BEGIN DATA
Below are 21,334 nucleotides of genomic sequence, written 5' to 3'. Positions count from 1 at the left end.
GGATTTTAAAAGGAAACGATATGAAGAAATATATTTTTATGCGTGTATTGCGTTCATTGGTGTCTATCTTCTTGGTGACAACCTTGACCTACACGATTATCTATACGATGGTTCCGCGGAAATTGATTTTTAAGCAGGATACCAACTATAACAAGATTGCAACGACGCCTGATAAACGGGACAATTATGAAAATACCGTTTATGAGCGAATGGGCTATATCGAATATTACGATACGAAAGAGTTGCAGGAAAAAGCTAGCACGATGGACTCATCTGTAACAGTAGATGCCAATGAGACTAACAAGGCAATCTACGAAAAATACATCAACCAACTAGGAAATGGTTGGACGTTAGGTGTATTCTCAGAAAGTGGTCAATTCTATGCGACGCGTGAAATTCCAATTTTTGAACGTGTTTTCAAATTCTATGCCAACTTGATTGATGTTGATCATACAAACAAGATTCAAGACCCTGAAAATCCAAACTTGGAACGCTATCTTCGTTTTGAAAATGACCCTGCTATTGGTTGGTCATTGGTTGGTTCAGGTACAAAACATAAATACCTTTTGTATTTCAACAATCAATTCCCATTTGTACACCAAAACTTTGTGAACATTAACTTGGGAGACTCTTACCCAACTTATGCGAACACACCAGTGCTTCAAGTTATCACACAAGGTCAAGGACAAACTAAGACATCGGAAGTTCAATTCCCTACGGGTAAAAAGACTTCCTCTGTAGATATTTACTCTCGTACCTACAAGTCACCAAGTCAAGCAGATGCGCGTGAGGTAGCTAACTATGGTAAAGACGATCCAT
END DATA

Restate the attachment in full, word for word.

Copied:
Below are 21,334 nucleotides of genomic sequence, written 5' to 3'. Positions count from 1 at the left end.
GGATTTTAAAAGGAAACGATATGAAGAAATATATTTTTATGCGTGTATTGCGTTCATTGGTGTCTATCTTCTTGGTGACAACCTTGACCTACACGATTATCTATACGATGGTTCCGCGGAAATTGATTTTTAAGCAGGATACCAACTATAACAAGATTGCAACGACGCCTGATAAACGGGACAATTATGAAAATACCGTTTATGAGCGAATGGGCTATATCGAATATTACGATACGAAAGAGTTGCAGGAAAAAGCTAGCACGATGGACTCATCTGTAACAGTAGATGCCAATGAGACTAACAAGGCAATCTACGAAAAATACATCAACCAACTAGGAAATGGTTGGACGTTAGGTGTATTCTCAGAAAGTGGTCAATTCTATGCGACGCGTGAAATTCCAATTTTTGAACGTGTTTTCAAATTCTATGCCAACTTGATTGATGTTGATCATACAAACAAGATTCAAGACCCTGAAAATCCAAACTTGGAACGCTATCTTCGTTTTGAAAATGACCCTGCTATTGGTTGGTCATTGGTTGGTTCAGGTACAAAACATAAATACCTTTTGTATTTCAACAATCAATTCCCATTTGTACACCAAAACTTTGTGAACATTAACTTGGGAGACTCTTACCCAACTTATGCGAACACACCAGTGCTTCAAGTTATCACACAAGGTCAAGGACAAACTAAGACATCGGAAGTTCAATTCCCTACGGGTAAAAAGACTTCCTCTGTAGATATTTACTCTCGTACCTACAAGTCACCAAGTCAAGCAGATGCGCGTGAGGTAGCTAACTATGGTAAAGACGATCCAT